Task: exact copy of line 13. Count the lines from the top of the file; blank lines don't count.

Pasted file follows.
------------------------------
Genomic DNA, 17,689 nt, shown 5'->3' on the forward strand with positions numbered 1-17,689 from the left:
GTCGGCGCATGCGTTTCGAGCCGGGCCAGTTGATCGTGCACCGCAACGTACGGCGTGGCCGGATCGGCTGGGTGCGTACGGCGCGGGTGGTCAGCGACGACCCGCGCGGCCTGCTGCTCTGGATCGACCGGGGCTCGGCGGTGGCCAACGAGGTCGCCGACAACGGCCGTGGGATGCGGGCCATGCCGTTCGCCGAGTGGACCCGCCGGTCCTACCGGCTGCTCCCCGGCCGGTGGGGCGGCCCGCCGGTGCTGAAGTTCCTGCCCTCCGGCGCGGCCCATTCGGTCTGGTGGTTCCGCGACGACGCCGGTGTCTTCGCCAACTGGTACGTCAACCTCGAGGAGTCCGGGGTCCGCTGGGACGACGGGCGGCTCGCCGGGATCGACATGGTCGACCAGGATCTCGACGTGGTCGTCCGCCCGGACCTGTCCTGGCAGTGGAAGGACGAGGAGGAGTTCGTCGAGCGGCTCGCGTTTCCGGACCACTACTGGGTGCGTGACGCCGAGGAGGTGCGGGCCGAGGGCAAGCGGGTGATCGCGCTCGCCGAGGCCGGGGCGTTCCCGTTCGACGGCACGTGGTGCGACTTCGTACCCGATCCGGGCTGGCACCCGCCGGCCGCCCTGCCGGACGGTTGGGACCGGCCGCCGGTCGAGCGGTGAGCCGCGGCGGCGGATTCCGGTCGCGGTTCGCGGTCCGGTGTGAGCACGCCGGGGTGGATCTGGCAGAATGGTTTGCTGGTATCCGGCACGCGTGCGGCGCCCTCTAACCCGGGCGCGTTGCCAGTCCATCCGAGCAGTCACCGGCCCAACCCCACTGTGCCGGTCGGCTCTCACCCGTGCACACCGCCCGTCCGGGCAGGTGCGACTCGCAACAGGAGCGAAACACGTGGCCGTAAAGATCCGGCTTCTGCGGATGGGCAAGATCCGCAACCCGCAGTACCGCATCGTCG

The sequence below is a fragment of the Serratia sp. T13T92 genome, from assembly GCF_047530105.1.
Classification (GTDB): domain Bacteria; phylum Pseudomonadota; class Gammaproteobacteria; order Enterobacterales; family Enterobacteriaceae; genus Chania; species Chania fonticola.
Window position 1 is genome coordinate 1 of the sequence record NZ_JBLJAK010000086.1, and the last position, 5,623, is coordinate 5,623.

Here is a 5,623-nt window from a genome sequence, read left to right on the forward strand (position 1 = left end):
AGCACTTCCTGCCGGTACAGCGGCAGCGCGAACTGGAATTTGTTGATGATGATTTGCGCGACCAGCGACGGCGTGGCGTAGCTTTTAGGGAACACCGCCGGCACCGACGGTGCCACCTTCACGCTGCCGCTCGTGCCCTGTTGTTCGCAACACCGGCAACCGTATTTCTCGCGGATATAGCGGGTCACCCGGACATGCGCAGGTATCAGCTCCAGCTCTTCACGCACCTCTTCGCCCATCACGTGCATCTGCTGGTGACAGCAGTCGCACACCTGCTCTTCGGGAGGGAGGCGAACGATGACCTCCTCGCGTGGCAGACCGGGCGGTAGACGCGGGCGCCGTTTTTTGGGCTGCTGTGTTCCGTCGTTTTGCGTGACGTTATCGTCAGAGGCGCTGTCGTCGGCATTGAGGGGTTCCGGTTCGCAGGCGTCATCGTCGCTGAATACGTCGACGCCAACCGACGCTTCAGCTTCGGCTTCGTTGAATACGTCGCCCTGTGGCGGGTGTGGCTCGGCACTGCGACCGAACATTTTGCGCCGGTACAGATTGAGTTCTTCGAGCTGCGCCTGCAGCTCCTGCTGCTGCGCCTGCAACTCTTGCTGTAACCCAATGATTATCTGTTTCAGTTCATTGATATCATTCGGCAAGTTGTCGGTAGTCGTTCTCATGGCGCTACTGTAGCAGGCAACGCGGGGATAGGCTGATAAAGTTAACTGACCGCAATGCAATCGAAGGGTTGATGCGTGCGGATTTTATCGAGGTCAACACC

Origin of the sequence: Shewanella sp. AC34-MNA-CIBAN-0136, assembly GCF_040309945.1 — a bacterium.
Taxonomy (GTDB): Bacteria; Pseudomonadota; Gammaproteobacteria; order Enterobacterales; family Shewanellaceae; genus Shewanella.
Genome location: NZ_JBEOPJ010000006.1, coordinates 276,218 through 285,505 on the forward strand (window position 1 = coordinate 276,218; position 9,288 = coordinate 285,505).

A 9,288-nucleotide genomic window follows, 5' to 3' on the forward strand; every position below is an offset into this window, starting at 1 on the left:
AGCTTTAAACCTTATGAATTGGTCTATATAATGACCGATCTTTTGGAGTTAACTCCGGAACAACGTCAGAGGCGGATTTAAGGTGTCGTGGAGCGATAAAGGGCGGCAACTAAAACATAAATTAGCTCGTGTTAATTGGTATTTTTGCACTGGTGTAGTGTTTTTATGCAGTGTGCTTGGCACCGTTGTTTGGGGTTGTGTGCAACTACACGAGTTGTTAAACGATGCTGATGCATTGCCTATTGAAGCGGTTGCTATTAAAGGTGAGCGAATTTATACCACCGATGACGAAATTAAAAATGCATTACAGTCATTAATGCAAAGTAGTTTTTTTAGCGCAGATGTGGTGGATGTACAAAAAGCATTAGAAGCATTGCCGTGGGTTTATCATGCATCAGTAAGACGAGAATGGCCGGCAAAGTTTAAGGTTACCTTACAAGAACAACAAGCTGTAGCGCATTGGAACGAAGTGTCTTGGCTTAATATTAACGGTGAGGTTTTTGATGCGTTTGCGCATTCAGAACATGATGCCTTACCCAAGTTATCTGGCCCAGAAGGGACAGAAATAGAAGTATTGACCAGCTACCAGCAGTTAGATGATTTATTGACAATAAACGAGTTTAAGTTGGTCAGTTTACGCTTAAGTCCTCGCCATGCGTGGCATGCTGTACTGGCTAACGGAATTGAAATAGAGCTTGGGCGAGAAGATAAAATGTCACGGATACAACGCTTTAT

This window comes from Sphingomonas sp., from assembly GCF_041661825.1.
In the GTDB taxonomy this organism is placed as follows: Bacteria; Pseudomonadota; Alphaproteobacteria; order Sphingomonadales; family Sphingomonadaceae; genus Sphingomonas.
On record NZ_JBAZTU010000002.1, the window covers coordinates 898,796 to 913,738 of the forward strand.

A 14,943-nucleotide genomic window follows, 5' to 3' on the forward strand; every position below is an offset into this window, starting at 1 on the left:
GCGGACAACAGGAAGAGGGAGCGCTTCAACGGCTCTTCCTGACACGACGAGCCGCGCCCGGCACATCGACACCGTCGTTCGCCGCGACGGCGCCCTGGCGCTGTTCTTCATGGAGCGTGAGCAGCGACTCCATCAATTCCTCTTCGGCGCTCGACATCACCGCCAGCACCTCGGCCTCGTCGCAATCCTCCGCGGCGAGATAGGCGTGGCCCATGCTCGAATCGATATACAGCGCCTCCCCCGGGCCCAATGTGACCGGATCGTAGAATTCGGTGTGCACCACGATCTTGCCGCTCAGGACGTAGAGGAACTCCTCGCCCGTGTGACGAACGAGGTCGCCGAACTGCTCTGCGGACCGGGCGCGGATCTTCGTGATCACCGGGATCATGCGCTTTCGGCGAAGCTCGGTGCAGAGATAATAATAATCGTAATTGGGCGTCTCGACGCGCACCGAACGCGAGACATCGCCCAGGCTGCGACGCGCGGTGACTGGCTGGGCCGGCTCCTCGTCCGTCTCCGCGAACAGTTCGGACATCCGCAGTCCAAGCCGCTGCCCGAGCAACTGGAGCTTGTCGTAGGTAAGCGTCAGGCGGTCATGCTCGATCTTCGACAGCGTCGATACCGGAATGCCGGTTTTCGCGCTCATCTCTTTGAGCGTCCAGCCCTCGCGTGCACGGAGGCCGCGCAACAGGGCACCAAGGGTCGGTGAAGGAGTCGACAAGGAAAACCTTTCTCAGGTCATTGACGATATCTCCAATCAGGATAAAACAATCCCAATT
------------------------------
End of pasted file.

This window comes from Sphingomonas sp., from assembly GCF_041661825.1.